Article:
Federal officials are taking steps to keep students better protected on the bus on their way to and from school.
The new recommendations come just a week after most school districts voted on school budgets, many of which included funds to purchase new school buses.
The Shenendehowa Central School district is looking to replace 19 of their buses. Bethlehem proposed to replace 15, East Greenbush 9, Niskayuna 6, and Scotia-Glenville five.
If districts follow the new NTSB guidelines, those replacements could get more expensive. But the board says the changes would be worth it.
The NTSB is recommending that all new large school buses be equipped with both over-the-lap and over-the-shoulder seatbelts.
The agency chairman says they previously tiptoed around the issue, but it’s now time to take a hard stance.
Here in New York, buses are already equipped with lap belts, but the new recommendations would mean adding additional over-the-shoulder belts, as well as electronic stability control to reduce skidding.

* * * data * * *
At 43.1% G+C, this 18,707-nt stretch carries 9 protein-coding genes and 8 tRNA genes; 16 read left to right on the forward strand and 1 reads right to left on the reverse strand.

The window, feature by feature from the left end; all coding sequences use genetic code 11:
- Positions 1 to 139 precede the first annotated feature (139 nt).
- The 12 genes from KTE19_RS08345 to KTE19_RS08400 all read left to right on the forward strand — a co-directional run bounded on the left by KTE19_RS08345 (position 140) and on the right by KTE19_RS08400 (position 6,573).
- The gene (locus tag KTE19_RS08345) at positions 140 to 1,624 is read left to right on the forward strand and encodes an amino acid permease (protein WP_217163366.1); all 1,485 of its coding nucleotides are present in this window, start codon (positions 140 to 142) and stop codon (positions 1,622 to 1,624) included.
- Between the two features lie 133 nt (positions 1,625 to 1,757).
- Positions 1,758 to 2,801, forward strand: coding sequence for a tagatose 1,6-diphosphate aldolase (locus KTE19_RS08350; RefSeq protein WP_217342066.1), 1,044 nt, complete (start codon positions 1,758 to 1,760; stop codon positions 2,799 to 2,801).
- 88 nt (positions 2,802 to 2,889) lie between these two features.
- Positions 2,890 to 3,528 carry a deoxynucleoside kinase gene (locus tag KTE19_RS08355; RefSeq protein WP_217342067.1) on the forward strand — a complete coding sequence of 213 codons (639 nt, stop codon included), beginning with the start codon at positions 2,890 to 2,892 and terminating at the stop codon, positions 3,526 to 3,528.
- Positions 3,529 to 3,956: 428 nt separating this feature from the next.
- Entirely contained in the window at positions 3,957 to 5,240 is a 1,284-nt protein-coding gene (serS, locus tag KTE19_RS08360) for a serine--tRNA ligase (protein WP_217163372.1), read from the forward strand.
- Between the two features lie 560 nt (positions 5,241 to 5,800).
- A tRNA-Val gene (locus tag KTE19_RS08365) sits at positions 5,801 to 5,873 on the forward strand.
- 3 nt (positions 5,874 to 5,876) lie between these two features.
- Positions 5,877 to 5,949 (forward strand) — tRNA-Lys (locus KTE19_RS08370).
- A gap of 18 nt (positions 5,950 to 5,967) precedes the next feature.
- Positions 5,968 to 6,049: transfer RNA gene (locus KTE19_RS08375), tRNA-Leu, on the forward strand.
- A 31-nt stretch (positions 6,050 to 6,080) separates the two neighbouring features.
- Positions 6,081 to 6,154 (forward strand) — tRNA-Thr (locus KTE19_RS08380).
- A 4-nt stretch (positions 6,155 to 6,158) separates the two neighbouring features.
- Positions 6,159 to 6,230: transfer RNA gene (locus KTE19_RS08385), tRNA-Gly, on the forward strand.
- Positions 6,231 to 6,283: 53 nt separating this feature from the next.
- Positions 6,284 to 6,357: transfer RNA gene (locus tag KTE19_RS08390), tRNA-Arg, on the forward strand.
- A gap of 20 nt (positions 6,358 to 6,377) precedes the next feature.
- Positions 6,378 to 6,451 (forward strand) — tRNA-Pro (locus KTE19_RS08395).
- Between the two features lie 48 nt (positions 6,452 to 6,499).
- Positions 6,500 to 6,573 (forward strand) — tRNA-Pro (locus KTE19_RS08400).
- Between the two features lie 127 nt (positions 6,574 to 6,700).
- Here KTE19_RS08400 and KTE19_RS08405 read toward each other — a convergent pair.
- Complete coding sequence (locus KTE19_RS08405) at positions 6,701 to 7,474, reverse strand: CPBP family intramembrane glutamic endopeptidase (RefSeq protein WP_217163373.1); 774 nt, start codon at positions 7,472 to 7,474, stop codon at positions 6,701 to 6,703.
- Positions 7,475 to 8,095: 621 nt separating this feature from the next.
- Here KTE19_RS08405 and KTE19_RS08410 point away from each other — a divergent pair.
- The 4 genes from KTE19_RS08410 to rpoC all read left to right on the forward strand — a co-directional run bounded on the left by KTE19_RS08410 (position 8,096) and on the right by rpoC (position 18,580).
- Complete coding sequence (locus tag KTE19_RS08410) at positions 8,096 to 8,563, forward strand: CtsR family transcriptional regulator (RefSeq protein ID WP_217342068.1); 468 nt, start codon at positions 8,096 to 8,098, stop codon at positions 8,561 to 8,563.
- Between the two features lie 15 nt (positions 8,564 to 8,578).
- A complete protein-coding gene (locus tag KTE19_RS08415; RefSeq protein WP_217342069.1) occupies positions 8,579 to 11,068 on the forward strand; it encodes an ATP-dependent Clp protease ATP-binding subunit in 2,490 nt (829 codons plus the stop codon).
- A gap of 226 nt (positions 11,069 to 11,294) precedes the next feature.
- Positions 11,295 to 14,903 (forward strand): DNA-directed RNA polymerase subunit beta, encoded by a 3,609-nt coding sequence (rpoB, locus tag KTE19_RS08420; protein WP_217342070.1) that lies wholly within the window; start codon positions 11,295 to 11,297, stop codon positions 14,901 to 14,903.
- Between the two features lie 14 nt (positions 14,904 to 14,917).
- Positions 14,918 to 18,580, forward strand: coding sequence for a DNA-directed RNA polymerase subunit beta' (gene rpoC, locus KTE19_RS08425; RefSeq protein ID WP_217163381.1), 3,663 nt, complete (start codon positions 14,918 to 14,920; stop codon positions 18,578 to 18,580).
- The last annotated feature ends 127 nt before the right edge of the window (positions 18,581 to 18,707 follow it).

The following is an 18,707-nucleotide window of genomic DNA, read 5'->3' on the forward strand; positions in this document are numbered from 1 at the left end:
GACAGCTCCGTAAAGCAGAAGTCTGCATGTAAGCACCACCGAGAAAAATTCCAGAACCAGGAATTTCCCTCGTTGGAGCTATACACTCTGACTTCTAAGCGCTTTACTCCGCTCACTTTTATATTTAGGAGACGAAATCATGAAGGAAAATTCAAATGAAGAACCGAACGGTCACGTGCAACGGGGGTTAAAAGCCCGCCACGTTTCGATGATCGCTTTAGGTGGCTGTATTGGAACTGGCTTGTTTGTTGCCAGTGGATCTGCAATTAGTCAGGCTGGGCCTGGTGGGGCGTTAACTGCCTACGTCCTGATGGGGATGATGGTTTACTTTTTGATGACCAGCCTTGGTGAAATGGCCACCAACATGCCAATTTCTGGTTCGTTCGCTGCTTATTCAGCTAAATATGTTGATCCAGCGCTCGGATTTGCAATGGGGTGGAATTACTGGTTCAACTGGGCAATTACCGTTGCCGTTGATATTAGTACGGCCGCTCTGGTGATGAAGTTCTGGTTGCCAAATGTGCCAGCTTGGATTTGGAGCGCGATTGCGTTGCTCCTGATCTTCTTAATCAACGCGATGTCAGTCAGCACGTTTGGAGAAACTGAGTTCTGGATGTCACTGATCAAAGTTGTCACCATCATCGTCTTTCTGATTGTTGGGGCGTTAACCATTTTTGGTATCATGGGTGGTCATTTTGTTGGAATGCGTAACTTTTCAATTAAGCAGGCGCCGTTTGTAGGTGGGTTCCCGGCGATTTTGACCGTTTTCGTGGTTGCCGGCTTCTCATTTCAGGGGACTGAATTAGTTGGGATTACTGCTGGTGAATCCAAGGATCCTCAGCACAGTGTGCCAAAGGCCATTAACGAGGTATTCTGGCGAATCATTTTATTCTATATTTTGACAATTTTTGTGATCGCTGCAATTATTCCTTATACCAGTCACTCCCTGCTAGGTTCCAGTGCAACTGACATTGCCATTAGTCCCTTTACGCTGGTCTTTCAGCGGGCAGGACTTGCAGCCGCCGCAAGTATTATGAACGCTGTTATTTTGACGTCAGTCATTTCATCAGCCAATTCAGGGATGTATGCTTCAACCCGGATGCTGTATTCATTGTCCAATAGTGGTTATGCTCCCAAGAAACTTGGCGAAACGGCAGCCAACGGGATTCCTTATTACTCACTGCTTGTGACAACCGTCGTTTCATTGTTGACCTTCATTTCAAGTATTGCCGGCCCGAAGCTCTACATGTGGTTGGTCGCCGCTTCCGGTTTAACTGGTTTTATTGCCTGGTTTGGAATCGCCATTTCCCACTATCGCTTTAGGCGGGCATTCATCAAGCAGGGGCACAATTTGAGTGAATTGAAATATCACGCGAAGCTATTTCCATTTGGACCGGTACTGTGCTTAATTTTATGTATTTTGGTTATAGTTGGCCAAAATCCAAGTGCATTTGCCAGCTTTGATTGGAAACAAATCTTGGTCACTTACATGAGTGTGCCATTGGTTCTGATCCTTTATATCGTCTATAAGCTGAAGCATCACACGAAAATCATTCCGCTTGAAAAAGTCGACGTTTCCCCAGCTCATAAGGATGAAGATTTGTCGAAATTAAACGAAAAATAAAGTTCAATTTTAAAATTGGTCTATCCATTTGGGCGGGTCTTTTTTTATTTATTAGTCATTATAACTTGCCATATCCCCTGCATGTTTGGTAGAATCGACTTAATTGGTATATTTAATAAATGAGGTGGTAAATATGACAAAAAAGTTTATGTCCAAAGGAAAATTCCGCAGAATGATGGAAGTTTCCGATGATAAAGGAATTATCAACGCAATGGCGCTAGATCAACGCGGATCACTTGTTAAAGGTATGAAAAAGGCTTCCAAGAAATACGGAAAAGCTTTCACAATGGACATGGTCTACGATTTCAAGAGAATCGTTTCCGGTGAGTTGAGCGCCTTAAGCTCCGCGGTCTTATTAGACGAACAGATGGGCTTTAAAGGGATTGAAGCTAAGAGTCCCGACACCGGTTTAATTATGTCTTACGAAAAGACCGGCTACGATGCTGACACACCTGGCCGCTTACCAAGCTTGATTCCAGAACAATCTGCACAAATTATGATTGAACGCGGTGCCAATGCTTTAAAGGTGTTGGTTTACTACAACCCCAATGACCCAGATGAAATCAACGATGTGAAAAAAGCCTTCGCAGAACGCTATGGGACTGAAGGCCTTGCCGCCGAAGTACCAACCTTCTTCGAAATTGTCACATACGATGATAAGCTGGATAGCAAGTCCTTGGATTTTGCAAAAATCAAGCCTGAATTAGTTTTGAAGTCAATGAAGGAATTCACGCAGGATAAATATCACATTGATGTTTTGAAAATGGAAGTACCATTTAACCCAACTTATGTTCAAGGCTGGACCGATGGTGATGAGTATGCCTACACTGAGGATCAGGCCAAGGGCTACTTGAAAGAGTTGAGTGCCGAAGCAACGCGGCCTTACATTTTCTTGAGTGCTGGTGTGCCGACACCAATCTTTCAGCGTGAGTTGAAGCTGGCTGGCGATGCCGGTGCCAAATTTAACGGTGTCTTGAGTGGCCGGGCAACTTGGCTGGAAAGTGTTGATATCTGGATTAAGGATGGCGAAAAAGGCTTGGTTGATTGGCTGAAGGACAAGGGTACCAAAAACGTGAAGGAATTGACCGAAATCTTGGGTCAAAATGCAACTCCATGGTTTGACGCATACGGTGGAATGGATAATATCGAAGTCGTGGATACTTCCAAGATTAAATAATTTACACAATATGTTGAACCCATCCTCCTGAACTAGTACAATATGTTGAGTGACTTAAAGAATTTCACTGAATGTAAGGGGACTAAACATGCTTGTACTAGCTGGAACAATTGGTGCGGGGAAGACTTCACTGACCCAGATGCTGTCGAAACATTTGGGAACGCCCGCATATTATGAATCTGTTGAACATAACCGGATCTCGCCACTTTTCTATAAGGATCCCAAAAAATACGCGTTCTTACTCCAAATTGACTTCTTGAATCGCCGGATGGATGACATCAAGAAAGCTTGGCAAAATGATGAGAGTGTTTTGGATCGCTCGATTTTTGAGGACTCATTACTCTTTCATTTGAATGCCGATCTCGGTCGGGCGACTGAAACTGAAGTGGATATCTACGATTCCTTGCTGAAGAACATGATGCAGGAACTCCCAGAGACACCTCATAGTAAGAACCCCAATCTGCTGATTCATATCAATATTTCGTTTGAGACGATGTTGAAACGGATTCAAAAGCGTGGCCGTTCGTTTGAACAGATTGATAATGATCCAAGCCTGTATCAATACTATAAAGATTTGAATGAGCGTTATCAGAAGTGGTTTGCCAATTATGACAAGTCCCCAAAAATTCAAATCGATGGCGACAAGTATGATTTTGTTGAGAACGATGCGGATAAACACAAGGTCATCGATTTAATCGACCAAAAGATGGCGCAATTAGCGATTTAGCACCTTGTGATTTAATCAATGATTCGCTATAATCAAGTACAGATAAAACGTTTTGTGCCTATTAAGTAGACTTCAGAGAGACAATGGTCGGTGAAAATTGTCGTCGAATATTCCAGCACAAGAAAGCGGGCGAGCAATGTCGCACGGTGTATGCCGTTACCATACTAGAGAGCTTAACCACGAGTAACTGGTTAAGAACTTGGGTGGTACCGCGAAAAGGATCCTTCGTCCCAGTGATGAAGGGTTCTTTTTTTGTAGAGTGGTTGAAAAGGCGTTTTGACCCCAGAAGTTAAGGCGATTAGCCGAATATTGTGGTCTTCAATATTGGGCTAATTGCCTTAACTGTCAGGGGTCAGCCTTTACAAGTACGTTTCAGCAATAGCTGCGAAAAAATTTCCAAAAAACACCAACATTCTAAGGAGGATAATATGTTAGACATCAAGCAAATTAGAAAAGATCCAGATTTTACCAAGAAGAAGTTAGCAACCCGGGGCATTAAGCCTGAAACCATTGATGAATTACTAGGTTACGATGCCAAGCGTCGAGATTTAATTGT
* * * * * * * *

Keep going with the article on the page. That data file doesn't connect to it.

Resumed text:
The NTSB says school buses are the safest vehicles on the road. According to NTSB statistics, children are 70 times more likely to get to school safely on a bus than in a car with their parents.
Typically, bus seats are made with energy-absorbing, padded back seats secured to the floor, so students are protected within the seating compartment like eggs in a carton.
Still, the NTSB says they have investigated a number of side-impact crashes or high-speed rollovers where the current safety features were not sufficient, and where the three-point seatbelt could have lessened injuries or even saved lives.